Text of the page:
Oh, certainly, when presented with a better job, for instance, one that pays better, the workers will take it. But very often these an-caps act like that is the magic solution to everything, like it’s that simple and there’s no limit on how many times it can work. That’s very clearly not the case; if a bunch of workers are being exploited and a new opening with better payment is available, they’ll all rush to it, but the new employer only has so much money and the new opening only so many spots, so those that don’t get the job get stuck working the same old exploitative job they have been working, except now the exploiting owner can even further exploit because he knows no other opportunities are open. But then — look — another opens! And it’s the same rush, everybody tries to get a job, but soon, it’s full again, and the employer can continually exploit and exploit and the workers can’t do anything about it, and there’s only so many “better” opportunities that will open up. And once other employers realize how profitable this tactic is, it’s not going to subside. It’s going to get more and more exploitative.
In that respect, I would have this to remark on: does that not violate the very voluntaryist principles an-caps hold so dear? The workers are forced into the very same wage slavery relationship they are forced into under regular capitalism, except now exponentially worse! Indeed, it degenerates entirely into a society of wage slaves as the only subset of the working class in total. When every owner realizes that they are free to exploit unfettered and free from the yoke of a restrictive state, you can be certain that they will. No worker will be safe. No work will be voluntary.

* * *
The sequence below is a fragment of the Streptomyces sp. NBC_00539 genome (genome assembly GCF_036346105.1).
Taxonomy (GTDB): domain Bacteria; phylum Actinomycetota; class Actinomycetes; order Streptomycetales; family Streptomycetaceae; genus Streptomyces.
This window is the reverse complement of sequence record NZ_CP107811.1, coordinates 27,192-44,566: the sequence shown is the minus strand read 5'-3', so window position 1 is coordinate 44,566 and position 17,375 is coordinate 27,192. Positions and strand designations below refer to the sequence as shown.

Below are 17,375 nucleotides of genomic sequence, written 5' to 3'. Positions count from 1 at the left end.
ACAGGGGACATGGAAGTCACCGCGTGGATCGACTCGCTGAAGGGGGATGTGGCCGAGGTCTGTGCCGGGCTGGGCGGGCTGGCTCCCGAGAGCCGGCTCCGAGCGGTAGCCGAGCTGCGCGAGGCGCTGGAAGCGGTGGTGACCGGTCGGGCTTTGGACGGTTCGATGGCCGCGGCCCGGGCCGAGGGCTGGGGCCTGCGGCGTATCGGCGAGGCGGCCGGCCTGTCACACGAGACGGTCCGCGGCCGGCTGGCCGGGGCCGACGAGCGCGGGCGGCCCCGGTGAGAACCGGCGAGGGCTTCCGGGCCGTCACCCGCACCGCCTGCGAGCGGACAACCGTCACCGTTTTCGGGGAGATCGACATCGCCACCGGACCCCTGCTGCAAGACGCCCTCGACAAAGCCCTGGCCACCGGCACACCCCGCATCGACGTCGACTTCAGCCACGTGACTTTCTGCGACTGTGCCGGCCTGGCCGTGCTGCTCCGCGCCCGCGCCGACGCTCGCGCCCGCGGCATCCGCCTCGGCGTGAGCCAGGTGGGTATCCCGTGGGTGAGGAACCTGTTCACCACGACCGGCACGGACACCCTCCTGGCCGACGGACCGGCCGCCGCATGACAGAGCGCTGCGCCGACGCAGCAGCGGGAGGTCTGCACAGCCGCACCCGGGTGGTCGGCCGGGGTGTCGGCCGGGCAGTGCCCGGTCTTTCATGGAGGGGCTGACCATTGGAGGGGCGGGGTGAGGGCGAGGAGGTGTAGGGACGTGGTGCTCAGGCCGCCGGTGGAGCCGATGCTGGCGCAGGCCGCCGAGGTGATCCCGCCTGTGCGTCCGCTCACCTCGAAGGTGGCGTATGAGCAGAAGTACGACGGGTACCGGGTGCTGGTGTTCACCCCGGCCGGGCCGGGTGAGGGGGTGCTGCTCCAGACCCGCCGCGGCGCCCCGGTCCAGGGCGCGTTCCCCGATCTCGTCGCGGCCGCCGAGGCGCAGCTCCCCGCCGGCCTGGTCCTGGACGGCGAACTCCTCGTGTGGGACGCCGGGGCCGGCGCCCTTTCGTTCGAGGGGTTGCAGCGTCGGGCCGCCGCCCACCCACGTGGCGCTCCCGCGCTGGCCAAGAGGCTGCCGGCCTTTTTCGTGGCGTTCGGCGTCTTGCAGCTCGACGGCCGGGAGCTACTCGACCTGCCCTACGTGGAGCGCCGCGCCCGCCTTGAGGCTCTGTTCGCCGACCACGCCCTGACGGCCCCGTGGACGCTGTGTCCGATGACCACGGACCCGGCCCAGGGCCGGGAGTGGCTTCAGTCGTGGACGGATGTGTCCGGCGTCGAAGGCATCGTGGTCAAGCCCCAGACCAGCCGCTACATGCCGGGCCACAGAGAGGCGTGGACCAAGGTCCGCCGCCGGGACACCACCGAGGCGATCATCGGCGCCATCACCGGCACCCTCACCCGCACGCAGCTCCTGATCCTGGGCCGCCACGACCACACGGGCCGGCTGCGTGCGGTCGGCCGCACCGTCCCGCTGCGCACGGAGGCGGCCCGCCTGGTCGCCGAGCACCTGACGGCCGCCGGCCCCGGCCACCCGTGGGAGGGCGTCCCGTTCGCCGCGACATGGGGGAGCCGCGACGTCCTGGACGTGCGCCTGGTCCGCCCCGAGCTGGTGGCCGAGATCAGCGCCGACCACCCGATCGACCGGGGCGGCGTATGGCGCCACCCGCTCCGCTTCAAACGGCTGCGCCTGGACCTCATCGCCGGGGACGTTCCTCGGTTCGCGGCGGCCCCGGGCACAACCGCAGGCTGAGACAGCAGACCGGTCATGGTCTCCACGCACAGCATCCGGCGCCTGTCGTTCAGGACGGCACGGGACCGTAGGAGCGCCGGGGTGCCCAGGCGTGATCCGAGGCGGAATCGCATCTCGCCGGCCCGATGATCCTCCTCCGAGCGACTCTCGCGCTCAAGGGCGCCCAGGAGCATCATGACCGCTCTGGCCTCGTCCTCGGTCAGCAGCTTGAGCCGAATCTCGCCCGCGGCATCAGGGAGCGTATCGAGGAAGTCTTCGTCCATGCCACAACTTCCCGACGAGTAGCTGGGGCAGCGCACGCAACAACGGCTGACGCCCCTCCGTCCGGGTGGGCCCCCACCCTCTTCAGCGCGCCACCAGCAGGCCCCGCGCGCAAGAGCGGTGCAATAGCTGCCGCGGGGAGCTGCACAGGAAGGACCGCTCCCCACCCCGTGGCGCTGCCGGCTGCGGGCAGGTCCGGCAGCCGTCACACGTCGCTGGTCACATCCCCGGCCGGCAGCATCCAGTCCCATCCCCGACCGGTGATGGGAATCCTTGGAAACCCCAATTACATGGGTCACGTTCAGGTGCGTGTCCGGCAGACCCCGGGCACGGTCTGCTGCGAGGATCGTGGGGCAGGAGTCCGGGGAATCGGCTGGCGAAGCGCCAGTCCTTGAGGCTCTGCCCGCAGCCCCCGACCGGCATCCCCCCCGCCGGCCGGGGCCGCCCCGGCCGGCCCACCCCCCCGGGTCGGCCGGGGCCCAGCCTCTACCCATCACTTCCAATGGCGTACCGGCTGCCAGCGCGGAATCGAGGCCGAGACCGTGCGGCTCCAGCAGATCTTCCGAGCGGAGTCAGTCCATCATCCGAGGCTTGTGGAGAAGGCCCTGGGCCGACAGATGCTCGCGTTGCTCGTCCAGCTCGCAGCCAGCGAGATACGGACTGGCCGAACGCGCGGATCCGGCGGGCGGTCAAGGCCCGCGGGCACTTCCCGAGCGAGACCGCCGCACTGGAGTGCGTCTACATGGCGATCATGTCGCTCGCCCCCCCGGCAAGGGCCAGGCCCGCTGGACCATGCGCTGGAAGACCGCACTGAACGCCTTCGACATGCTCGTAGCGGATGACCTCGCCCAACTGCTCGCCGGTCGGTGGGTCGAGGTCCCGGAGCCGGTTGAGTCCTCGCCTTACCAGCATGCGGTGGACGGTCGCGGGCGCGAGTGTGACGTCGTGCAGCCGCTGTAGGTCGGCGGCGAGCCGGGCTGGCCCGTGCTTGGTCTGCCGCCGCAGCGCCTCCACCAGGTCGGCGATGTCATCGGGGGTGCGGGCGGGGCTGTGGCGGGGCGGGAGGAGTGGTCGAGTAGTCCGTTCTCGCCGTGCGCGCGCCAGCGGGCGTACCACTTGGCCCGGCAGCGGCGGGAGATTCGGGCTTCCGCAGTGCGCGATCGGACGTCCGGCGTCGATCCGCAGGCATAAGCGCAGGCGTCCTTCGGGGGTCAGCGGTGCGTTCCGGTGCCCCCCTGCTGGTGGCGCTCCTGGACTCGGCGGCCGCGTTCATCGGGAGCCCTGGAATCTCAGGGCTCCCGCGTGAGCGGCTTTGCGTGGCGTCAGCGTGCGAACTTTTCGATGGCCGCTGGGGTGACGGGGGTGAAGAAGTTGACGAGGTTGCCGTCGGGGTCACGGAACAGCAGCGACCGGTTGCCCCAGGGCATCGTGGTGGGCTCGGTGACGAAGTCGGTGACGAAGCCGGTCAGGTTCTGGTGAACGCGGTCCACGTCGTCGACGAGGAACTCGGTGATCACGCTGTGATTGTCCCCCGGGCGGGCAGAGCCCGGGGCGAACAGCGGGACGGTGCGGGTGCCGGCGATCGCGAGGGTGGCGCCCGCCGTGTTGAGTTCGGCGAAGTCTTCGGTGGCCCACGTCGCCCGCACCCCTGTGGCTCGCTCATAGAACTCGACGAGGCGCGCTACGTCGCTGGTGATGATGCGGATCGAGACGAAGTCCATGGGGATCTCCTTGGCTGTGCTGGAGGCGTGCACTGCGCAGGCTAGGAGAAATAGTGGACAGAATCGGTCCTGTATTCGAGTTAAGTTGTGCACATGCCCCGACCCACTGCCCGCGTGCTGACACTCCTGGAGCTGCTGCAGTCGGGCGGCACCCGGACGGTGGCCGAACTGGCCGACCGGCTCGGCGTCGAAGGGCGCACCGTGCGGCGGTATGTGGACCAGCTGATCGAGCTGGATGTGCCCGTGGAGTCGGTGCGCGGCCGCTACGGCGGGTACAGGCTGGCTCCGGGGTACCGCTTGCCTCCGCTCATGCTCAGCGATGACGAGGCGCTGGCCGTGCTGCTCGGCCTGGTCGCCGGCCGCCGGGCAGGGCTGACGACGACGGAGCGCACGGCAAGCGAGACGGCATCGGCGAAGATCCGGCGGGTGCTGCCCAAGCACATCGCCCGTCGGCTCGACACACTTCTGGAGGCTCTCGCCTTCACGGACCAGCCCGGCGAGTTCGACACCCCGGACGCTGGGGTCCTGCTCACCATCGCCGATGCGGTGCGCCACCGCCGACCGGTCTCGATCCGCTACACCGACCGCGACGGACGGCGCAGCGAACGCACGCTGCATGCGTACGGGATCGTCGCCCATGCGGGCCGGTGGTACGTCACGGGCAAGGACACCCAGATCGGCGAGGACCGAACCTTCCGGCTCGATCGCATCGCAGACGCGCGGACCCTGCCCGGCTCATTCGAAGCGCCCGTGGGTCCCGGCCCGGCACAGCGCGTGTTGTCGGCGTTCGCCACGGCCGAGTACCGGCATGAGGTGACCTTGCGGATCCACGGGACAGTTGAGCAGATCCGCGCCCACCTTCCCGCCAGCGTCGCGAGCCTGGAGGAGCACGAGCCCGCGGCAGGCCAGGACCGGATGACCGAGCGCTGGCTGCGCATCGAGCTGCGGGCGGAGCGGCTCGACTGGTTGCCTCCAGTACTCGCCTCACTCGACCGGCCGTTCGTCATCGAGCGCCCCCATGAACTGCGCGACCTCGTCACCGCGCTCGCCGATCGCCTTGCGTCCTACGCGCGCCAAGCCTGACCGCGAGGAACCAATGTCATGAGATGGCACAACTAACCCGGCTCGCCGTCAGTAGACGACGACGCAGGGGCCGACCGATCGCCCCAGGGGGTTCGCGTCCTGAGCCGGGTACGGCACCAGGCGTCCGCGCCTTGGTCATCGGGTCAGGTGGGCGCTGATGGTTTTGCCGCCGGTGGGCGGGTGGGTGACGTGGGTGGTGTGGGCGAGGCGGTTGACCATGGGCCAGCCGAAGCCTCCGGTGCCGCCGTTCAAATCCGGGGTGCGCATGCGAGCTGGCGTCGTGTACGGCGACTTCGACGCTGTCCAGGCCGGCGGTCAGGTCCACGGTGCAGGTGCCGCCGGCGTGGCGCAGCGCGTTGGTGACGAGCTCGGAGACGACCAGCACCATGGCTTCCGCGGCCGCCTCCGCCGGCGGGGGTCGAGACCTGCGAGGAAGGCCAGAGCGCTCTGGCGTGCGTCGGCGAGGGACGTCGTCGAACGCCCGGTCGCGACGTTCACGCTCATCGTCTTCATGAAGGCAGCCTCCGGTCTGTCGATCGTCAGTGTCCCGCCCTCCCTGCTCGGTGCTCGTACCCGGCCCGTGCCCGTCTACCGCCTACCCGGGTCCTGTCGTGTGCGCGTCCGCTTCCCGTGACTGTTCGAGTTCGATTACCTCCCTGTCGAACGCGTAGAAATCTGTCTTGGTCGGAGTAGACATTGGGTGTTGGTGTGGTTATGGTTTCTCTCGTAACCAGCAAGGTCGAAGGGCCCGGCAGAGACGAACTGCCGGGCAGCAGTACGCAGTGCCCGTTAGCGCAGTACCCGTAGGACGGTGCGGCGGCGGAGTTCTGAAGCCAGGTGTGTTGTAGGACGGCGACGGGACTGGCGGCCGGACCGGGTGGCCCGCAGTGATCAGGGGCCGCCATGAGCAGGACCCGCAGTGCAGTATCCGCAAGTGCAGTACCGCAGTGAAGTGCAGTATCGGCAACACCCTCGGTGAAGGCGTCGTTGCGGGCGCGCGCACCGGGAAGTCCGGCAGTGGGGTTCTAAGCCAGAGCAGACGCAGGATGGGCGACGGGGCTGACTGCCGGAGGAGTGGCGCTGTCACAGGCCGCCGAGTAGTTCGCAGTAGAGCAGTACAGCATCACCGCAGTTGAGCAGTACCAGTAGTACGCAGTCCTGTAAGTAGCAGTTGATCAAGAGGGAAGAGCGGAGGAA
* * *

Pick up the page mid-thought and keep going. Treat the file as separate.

As the saying goes, you’ll be free to choose who you’re exploited by, not free to choose not to be exploited.
“Ah, but wait!” The an-caps say, “The workers are free to rebel and overthrow the exploitative capitalists!”
Able, yes. Likely at all? Probably not. Likely to succeed? Most certainly not.
What, would you suggest that the whole working class rise up and overthrow the exploiters after the exploitation has taken root? That the starving Masses, barely able to afford their own food and support themselves, let alone a family — a throwback to the old days of capitalism as Marx remembers it — will find the time to organize and, moreover, the means to revolt and successfully overthrow the rulers? Further, is it not likely that, even provided somehow a revolt could begin at all, the capitalists will be waiting with their own private army?
Yes, that’s another thing. Capitalists have historically prevented their own demise at the hands of angry workers by maintaining a private standing army. Remember the Homestead Strike of 1892? The Pinkertons served pretty exclusively as the goons of capitalists in sabotaging unions, intimidating workers and preventing strikes. There is every reason to believe that the same would occur under anarcho-capitalism. No, I’m sorry, but it isn’t as simple as “But they’re free to leave if they don’t like the working conditions!”
All of this goes to show how ridiculous the notion of voluntaryism spouted by an-caps really is. You can not have voluntaryism in wage slavery and you can not have voluntaryism in any attempts at ending exploiting owners being crushed by goon squads. Voluntaryism as an-caps see it can not exist under the conditions which they call for.
So, we’ve established that anarcho-capitalism is impossible in two ways: that it is necessarily not anarchist and that the voluntaryism espoused by an-caps can not exist. I’m certain there are other ways which I haven’t gone into here, but I think these suffice for the purposes of this article; determining that anarcho-capitalism is a pure contradiction in terms. Now all that needs to be done is for an-caps to understand that.